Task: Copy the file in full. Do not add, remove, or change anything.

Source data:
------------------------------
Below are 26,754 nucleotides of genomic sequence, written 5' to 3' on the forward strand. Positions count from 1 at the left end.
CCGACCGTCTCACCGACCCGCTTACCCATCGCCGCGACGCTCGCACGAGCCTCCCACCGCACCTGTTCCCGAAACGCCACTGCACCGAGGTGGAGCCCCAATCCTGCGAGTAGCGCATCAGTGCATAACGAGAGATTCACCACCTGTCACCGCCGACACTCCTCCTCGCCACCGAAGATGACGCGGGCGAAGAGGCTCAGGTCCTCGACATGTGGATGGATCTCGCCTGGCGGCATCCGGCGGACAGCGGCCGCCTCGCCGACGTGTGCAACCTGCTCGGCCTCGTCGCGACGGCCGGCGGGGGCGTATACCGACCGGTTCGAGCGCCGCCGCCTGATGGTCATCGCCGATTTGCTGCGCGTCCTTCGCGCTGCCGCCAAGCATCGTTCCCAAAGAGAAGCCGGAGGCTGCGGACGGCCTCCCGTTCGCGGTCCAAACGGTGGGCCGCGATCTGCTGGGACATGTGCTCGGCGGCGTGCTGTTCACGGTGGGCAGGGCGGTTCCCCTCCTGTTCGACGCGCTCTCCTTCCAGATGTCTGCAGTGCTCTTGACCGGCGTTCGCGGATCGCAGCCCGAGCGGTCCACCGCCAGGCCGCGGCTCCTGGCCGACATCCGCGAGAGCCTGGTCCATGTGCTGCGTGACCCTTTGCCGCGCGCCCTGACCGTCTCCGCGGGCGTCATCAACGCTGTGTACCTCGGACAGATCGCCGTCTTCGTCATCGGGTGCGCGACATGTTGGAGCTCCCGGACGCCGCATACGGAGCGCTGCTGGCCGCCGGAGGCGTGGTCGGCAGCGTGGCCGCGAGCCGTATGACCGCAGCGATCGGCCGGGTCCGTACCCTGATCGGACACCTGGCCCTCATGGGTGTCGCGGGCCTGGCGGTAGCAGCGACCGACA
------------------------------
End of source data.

Below are 26,754 nucleotides of genomic sequence, written 5' to 3' on the forward strand. Positions count from 1 at the left end.
CCGACCGTCTCACCGACCCGCTTACCCATCGCCGCGACGCTCGCACGAGCCTCCCACCGCACCTGTTCCCGAAACGCCACTGCACCGAGGTGGAGCCCCAATCCTGCGAGTAGCGCATCAGTGCATAACGAGAGATTCACCACCTGTCACCGCCGACACTCCTCCTCGCCACCGAAGATGACGCGGGCGAAGAGGCTCAGGTCCTCGACATGTGGATGGATCTCGCCTGGCGGCATCCGGCGGACAGCGGCCGCCTCGCCGACGTGTGCAACCTGCTCGGCCTCGTCGCGACGGCCGGCGGGGGCGTATACCGACCGGTTCGAGCGCCGCCGCCTGATGGTCATCGCCGATTTGCTGCGCGTCCTTCGCGCTGCCGCCAAGCATCGTTCCCAAAGAGAAGCCGGAGGCTGCGGACGGCCTCCCGTTCGCGGTCCAAACGGTGGGCCGCGATCTGCTGGGACATGTGCTCGGCGGCGTGCTGTTCACGGTGGGCAGGGCGGTTCCCCTCCTGTTCGACGCGCTCTCCTTCCAGATGTCTGCAGTGCTCTTGACCGGCGTTCGCGGATCGCAGCCCGAGCGGTCCACCGCCAGGCCGCGGCTCCTGGCCGACATCCGCGAGAGCCTGGTCCATGTGCTGCGTGACCCTTTGCCGCGCGCCCTGACCGTCTCCGCGGGCGTCATCAACGCTGTGTACCTCGGACAGATCGCCGTCTTCGTCATCGGGTGCGCGACATGTTGGAGCTCCCGGACGCCGCATACGGAGCGCTGCTGGCCGCCGGAGGCGTGGTCGGCAGCGTGGCCGCGAGCCGTATGACCGCAGCGATCGGCCGGGTCCGTACCCTGATCGGACACCTGGCCCTCATGGGTGTCGCGGGCCTGGCGGTAGCAGCGACCGACA